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Walking while judging : cognitive facilitation in younger and older adults during the concurrent performance of cognitive and sensorimotor tasks

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Walking while judging : cognitive facilitation in younger and older adults during the concurrent performance of cognitive and sensorimotor tasks

Fraser, Sarah (2004) Walking while judging : cognitive facilitation in younger and older adults during the concurrent performance of cognitive and sensorimotor tasks. Masters thesis, Concordia University.

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Abstract

The current study evaluated the importance of attention in motor control. In a dual task paradigm, 24 younger ( M = 21, SD = 2.00, range: 18-30 yrs) and 24 older ( M = 70.5, SD = 5.00, range: 62-80 yrs) adults' attention was divided between walking on a treadmill and performing a semantic judgment. For the semantic task, words were presented auditorally and participants judged if the word was living or non-living. When walking, muscle preparatory activity was measured with electromyography (EMG). Performance was measured at two different levels of walking difficulty: level (0{493}), and downhill (-15{493}). Measures of single task performance were compared to measures of dual task performance, in order to derive a proportional dual task cost for each condition. When performing two tasks at once, it was expected that older adults (OA) would allocate more attentional resources to walking at the cost of slower responses to the semantic task. Further it was predicted that the preparatory muscle activity of OA would diminish under dual task conditions. Contrary to predictions, under dual task conditions, all participants significantly improved their response times, [ F (1, 46) = 29.13, p < .001, j = 0.39] and experienced no changes in muscle activity. Across conditions, OA were slower at responding and had less muscle activity than the younger adults. In this study, the combination of tasks somehow facilitated a speedier response for the cognitive task. Cognitive capacity, task difficulty, and the demand characteristics of the testing are discussed.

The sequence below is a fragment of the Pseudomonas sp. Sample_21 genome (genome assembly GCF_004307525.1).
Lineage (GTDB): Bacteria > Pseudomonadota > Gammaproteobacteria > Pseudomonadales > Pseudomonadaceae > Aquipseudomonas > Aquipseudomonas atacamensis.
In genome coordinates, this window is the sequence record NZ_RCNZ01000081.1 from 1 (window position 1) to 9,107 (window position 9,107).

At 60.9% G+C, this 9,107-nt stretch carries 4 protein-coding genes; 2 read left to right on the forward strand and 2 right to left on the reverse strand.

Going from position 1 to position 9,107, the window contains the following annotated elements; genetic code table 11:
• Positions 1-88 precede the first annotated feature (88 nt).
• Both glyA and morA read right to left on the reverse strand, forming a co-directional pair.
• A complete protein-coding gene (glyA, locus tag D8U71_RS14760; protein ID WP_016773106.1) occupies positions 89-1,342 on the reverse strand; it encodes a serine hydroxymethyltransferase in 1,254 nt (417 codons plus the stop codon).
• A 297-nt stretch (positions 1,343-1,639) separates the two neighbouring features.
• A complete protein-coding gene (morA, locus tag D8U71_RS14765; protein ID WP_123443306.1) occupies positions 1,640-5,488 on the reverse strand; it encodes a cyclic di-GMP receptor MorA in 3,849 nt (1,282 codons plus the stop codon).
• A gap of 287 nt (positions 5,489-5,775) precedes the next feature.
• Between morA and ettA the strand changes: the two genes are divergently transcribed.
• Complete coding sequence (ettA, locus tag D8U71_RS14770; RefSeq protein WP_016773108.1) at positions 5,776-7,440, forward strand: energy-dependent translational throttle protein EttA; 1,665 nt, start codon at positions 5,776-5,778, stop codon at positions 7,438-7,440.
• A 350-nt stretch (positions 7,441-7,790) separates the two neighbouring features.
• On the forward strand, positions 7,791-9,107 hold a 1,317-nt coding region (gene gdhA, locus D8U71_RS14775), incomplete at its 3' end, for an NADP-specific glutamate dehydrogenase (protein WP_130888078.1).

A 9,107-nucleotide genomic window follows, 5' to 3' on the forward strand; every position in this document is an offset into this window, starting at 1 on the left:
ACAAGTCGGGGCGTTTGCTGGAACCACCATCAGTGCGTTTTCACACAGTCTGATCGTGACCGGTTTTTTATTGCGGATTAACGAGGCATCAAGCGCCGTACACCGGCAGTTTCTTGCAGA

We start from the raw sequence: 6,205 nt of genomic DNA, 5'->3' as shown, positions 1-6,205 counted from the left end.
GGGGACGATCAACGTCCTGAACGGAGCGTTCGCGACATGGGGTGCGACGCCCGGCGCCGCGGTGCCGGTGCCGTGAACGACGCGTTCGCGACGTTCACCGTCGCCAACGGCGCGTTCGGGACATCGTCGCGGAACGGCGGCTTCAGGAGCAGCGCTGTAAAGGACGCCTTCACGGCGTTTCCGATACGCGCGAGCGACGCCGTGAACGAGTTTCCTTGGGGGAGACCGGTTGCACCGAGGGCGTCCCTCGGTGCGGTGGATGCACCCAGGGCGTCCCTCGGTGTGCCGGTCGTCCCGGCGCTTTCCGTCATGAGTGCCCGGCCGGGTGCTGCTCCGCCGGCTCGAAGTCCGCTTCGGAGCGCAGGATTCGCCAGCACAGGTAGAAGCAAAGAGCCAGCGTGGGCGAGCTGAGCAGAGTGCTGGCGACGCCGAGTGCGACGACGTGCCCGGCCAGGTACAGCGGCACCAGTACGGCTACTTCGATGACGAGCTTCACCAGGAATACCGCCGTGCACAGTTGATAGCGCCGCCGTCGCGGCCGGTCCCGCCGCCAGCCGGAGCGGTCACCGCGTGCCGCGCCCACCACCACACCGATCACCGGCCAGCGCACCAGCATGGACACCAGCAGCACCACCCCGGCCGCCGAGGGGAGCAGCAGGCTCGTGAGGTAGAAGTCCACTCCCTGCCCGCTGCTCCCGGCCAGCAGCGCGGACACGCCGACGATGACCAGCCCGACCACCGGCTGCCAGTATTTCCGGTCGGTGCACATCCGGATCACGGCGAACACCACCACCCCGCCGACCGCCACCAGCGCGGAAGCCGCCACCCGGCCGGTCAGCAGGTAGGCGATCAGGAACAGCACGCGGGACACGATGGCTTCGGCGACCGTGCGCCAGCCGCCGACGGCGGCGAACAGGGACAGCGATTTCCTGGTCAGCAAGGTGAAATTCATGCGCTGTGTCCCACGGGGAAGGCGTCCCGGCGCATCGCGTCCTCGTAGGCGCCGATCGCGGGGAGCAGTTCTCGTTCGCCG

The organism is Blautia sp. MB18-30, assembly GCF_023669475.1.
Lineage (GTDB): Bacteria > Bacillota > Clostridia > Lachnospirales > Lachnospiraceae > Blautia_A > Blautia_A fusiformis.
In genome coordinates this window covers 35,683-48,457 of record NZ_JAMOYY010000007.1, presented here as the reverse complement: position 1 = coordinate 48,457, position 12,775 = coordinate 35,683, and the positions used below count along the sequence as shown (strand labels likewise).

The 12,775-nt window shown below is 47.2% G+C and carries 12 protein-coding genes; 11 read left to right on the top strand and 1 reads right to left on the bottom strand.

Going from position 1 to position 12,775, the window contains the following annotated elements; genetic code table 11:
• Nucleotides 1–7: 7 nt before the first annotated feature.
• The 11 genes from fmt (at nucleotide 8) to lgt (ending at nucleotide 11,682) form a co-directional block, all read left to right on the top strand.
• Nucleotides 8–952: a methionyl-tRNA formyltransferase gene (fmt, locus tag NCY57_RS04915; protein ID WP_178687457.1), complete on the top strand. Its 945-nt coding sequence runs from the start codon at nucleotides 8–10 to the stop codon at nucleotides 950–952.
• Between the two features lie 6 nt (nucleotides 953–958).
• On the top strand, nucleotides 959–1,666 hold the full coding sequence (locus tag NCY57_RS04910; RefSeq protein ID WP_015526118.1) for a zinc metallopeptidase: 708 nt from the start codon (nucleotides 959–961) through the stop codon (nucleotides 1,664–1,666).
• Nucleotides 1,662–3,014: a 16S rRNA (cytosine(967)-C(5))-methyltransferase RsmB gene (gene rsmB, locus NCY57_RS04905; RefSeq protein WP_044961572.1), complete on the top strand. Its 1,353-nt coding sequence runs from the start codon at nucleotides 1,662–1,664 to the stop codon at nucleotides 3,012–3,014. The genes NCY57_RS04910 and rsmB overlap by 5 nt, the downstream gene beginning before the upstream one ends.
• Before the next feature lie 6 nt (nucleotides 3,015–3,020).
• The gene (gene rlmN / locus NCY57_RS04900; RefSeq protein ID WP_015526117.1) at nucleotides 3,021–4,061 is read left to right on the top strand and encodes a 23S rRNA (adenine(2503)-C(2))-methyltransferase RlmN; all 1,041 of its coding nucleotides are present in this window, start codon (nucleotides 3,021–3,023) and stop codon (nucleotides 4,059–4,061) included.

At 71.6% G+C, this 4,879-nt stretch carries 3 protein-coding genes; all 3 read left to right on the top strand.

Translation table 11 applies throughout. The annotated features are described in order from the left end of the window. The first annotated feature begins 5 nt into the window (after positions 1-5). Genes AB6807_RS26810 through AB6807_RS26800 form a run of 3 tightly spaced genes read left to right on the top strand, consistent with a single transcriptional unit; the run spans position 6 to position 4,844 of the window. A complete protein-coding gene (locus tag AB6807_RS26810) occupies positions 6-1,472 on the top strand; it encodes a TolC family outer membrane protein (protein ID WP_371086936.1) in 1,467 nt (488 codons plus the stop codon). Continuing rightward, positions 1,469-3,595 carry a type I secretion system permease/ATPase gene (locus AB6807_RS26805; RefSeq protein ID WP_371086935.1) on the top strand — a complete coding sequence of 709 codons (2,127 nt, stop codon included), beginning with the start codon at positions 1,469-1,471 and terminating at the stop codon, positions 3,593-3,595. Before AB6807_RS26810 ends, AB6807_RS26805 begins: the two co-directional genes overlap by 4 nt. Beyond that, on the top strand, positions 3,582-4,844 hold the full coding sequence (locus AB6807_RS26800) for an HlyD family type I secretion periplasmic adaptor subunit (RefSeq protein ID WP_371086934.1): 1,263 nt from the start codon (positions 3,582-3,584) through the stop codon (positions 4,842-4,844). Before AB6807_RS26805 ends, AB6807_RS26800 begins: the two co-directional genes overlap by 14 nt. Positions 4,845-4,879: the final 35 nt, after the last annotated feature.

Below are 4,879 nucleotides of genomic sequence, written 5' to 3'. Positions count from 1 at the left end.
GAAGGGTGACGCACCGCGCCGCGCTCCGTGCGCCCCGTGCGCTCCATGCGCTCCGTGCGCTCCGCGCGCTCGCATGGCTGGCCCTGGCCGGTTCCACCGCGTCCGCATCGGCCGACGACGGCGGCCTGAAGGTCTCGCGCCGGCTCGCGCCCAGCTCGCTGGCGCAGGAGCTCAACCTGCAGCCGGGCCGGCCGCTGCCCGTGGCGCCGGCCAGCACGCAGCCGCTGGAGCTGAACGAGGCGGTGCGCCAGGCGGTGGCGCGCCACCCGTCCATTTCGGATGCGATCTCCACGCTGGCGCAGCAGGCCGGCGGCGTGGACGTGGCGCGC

Divisions:Concordia University > Faculty of Arts and Science > Psychology
Item Type:Thesis (Masters)
Authors:Fraser, Sarah
Pagination:vi, 82 leaves : ill. ; 29 cm.
Institution:Concordia University
Degree Name:M.A.
Program:Psychology
Date:2004
Thesis Supervisor(s):Li, Karen and Penhune, Virginia
ID Code:8049
Deposited By:Concordia University Libraries
Deposited On:18 Aug 2011 14:14
Last Modified:19 Aug 2011 03:54
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